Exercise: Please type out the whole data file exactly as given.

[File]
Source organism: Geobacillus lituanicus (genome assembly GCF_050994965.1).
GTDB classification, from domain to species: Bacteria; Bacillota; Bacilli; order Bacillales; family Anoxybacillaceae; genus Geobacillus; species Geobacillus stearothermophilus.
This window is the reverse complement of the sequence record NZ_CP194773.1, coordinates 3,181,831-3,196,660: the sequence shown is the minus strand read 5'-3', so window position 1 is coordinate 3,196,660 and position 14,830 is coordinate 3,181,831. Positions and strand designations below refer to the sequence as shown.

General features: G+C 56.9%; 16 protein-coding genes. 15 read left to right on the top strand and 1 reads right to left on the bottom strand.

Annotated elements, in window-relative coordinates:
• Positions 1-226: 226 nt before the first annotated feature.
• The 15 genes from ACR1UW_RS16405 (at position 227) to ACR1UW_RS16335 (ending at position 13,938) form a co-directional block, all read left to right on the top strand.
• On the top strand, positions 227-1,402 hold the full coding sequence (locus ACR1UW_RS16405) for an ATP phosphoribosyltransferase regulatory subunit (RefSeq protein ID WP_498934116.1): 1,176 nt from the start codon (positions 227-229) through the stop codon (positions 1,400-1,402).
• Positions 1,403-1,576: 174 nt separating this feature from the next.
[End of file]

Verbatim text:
Source organism: Geobacillus lituanicus (genome assembly GCF_050994965.1).
GTDB classification, from domain to species: Bacteria; Bacillota; Bacilli; order Bacillales; family Anoxybacillaceae; genus Geobacillus; species Geobacillus stearothermophilus.
This window is the reverse complement of the sequence record NZ_CP194773.1, coordinates 3,181,831-3,196,660: the sequence shown is the minus strand read 5'-3', so window position 1 is coordinate 3,196,660 and position 14,830 is coordinate 3,181,831. Positions and strand designations below refer to the sequence as shown.

General features: G+C 56.9%; 16 protein-coding genes. 15 read left to right on the top strand and 1 reads right to left on the bottom strand.

Annotated elements, in window-relative coordinates:
• Positions 1-226: 226 nt before the first annotated feature.
• The 15 genes from ACR1UW_RS16405 (at position 227) to ACR1UW_RS16335 (ending at position 13,938) form a co-directional block, all read left to right on the top strand.
• On the top strand, positions 227-1,402 hold the full coding sequence (locus ACR1UW_RS16405) for an ATP phosphoribosyltransferase regulatory subunit (RefSeq protein ID WP_498934116.1): 1,176 nt from the start codon (positions 227-229) through the stop codon (positions 1,400-1,402).
• Positions 1,403-1,576: 174 nt separating this feature from the next.